Mapping Pathways is a multi-national project to develop and nurture a research-driven, community-led global understanding of the emerging evidence base around the adoption of antiretroviral-based prevention strategies to end the HIV/AIDS epidemic. The evidence base is more than results from clinical trials - it must include stakeholder and community perspectives as well.

01 May 2012

Microbicides 2012 Conference: Adherence – the A-word on everyone’s lips

Original content from the Mapping Pathways blog team

In part I of this two-part blog series, Jim Pickett talks about his experiences at the recently concluded Microbicides 2012 conference in Sydney and the buzz among advocates and trial designers today.

MP: What were some of the highlights for you from the conference?

JP: The conference in itself was great with many interesting and informative presentations. A highlight for me was that conversations about rectal microbicides were integrated throughout the conference and not just in one or two presentations. Rectal microbicides got a lot of attention.

From a Mapping Pathways perspective, we submitted an oral abstract that was accepted and I think the presentation I did was well received. We generated a lot of conversations about the work we have been doing and are planning to do in the upcoming year.

A Canadian colleague presented on their country’s plans for integrating ARV-based prevention into their national prevention plan and one of their planned activities is to develop a Canadian version of Mapping Pathways. This stems from a consultation in Ottawa I participated in last year – so it was gratifying to see Mapping Pathways being picked up by others – and presented at an international conference.

MP: Are there any major themes that emerged from this conference?

JP: Adherence, the A-word, was a very big topic throughout the entire conference. We realized that we have to make HIV-prevention or treatment products people like and will want to adhere to. We have to figure out how tools like PrEP and microbicides fit in people’s lives, and funding should be put in place to better understand what people want, how they have sex, and the role of pleasure, love and intimacy, among many other “real world” realities. Right now, only about two percent of the budget of any study is used for the socio-behavioral aspect – that is, understanding participants’ motivations, documenting adherence, and exploring the communities they are a part of.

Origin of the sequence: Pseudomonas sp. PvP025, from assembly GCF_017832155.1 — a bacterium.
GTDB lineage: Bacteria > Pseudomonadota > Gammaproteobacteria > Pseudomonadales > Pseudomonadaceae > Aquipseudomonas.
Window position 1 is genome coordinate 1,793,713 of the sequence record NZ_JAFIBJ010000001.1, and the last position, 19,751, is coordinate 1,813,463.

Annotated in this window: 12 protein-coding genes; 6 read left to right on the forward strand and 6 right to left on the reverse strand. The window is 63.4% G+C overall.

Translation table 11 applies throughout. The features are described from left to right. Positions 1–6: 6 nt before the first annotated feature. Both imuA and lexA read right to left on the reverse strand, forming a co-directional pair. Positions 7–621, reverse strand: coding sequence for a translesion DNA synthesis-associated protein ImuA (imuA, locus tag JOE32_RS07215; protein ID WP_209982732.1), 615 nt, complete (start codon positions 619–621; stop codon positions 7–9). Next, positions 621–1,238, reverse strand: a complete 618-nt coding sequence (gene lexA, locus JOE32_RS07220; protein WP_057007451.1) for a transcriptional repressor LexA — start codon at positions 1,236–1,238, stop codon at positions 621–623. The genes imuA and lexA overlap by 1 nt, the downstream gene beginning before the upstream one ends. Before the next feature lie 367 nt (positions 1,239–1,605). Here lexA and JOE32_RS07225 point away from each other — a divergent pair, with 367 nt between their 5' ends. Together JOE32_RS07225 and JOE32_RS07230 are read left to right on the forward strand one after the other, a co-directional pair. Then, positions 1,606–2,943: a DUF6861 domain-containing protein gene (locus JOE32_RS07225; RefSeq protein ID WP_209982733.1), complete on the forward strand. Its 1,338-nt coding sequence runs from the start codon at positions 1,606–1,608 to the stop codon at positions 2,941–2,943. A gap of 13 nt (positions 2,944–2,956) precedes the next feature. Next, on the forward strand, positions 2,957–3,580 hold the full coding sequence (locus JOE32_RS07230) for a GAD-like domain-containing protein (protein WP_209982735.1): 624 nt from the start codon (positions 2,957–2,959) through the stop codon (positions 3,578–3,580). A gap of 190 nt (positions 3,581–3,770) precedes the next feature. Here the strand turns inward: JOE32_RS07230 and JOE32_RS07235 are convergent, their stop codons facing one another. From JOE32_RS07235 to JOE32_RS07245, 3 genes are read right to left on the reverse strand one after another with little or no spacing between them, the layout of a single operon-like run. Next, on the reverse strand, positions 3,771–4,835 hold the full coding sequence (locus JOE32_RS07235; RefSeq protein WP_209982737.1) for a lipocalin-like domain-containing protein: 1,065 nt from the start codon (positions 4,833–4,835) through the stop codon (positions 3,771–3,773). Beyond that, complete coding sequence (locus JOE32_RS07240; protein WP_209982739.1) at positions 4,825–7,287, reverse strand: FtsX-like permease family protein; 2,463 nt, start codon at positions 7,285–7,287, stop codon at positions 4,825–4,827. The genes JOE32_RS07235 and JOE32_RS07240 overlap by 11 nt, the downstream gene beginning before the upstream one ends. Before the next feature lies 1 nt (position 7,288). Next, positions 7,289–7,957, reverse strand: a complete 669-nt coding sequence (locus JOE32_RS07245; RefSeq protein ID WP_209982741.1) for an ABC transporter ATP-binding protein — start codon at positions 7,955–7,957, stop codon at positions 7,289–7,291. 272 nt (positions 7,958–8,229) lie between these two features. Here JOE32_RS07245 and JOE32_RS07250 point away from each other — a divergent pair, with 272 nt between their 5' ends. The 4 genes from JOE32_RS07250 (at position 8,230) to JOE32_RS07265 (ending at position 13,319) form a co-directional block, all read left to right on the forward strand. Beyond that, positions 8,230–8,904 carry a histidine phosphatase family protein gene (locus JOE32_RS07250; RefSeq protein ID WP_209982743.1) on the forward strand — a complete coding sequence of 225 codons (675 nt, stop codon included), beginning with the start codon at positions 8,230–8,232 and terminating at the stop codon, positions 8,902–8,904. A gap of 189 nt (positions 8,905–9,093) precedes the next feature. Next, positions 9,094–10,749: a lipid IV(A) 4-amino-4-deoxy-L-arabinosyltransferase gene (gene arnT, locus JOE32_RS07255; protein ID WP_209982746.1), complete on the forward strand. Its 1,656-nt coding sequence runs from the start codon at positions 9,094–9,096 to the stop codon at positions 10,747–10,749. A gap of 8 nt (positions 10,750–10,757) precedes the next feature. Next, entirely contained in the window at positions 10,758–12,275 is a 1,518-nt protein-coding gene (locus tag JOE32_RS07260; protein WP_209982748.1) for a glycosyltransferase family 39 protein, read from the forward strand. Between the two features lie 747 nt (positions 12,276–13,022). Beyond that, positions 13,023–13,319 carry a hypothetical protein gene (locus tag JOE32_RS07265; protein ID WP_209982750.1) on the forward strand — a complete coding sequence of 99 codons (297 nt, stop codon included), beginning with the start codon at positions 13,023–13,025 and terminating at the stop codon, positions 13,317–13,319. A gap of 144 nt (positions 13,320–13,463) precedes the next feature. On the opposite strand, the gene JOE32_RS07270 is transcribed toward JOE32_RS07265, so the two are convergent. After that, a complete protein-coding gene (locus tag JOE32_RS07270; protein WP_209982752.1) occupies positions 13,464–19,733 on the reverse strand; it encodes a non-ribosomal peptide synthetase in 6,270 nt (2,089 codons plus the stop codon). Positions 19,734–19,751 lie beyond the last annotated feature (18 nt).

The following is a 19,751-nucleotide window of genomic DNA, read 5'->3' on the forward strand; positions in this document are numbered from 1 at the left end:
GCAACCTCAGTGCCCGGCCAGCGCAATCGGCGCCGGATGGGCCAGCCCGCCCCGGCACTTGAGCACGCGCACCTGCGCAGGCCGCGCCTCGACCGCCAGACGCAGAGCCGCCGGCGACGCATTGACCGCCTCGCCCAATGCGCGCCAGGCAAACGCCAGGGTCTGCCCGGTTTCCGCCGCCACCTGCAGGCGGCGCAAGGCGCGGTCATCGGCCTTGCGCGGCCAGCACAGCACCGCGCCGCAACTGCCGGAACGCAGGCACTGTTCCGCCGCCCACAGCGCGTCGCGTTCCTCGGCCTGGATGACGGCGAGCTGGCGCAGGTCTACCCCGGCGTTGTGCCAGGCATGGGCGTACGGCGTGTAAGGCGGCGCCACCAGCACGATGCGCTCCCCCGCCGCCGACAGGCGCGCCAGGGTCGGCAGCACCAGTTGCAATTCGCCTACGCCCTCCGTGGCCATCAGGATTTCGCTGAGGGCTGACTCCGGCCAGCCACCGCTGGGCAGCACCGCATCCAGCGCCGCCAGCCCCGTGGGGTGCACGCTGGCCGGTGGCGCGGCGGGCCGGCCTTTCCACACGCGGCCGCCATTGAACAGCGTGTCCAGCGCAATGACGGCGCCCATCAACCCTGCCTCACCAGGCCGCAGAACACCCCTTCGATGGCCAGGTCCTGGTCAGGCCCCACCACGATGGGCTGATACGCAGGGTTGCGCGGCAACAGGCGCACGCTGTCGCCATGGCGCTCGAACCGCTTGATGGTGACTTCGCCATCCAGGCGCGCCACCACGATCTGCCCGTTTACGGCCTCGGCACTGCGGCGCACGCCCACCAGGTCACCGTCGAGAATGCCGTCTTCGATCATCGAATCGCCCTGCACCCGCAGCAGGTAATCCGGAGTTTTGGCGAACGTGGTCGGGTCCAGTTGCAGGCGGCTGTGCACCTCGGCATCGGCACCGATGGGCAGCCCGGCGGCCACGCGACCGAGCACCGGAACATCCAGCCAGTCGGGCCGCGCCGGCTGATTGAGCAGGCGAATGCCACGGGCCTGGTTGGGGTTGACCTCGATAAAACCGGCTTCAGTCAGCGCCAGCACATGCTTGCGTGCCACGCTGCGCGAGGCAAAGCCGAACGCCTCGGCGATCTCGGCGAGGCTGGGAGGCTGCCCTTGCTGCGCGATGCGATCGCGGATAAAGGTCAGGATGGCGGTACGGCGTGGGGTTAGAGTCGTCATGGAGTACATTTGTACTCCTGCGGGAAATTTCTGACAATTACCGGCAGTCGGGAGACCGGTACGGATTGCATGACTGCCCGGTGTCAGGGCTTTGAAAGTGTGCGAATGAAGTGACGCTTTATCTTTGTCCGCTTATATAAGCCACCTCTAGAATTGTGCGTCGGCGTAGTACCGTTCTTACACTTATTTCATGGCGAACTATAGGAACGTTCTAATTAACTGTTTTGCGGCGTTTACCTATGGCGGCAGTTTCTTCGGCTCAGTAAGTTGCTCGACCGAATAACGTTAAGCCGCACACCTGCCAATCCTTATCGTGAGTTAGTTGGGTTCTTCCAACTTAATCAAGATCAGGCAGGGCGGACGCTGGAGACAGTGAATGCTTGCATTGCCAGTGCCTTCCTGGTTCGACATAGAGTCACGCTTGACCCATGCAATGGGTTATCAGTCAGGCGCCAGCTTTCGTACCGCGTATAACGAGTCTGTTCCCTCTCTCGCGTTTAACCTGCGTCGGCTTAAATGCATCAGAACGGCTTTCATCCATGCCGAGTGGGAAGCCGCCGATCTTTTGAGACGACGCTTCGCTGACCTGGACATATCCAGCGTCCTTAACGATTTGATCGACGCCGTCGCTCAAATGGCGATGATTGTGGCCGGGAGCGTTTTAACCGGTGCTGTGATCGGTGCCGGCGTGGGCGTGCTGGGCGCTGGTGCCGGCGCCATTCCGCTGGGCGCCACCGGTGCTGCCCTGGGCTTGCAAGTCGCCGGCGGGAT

Adherence is especially crucial for PrEP to move into the real world. Participants in trials come to the clinic for monthly visits that include a host of prevention services and counseling on condom use and adherence to the study product. If adherence is an issue in such a controlled environment, how big of an issue will it be in the real world where they are not getting that level of intensive support?

A scenario where a trial has to be stopped because people did not take the drug is a major concern because it leaves us more questions than answers. We get no answers on the efficacy of the drug – we are left thinking “what if the person had taken it as instructed?”  We cannot afford to spend millions on trial after trial where we find out finally that people did not take the drug as instructed.

Sure, the lack of adherence could be telling us about acceptability – and if we are making products that people are having a hard time adhering to, is this product really acceptable? By the same token, this is an iterative process – what we have is what we have right now, and the only way to determine if the drug works is if people take it. We can’t improve on the delivery if we can’t answer that question. It is a bit of a conundrum.

MP: What are some of the strategies discussed to tackle the issue of low adherence?

JP: The first step, as mentioned, is to increase funding for the socio-behavioral components of the trial. We need to do better at finding the “right” trial participants. Imagine a case where two people are being recruited for an HIV study trial. One is a person who wants to do the study to the best of his or her abilities and is motivated by the aims of the study. The other person is motivated by the access to healthcare and the little monetary incentive provided by participation in the study. Would both their levels of adherence be the same? This isn’t to cast judgment on anyone – but really, we need to answer the study question – and we can’t do that if people don’t follow the study protocol.

Another interesting strategy being discussed more and more is separating the people who counsel the participants during the trial (adherence counseling) from the people who record user experiences taking, or not taking, the study product. If the same person performs these two functions, participants who form a bond with their adherence counselors during the course of the trial may be unwilling to disclose exactly how well they adhered to the program. The end goal is to find better ways to capture the data and make participants feel completely relaxed about being honest about their user experience. If they did not take the drugs as instructed, that’s ok. But we want to know why.

Jim Pickett is the Director of Prevention Advocacy and Gay Men's Health at the AIDS Foundation of Chicago. He is chair of IRMA (International Rectal Microbicide Advocates), and a member of the Mapping Pathways team. Stay tuned for part II of the blog.

[Content that is linked from other sources is for informational purposes and should not construe a Mapping Pathways position.]

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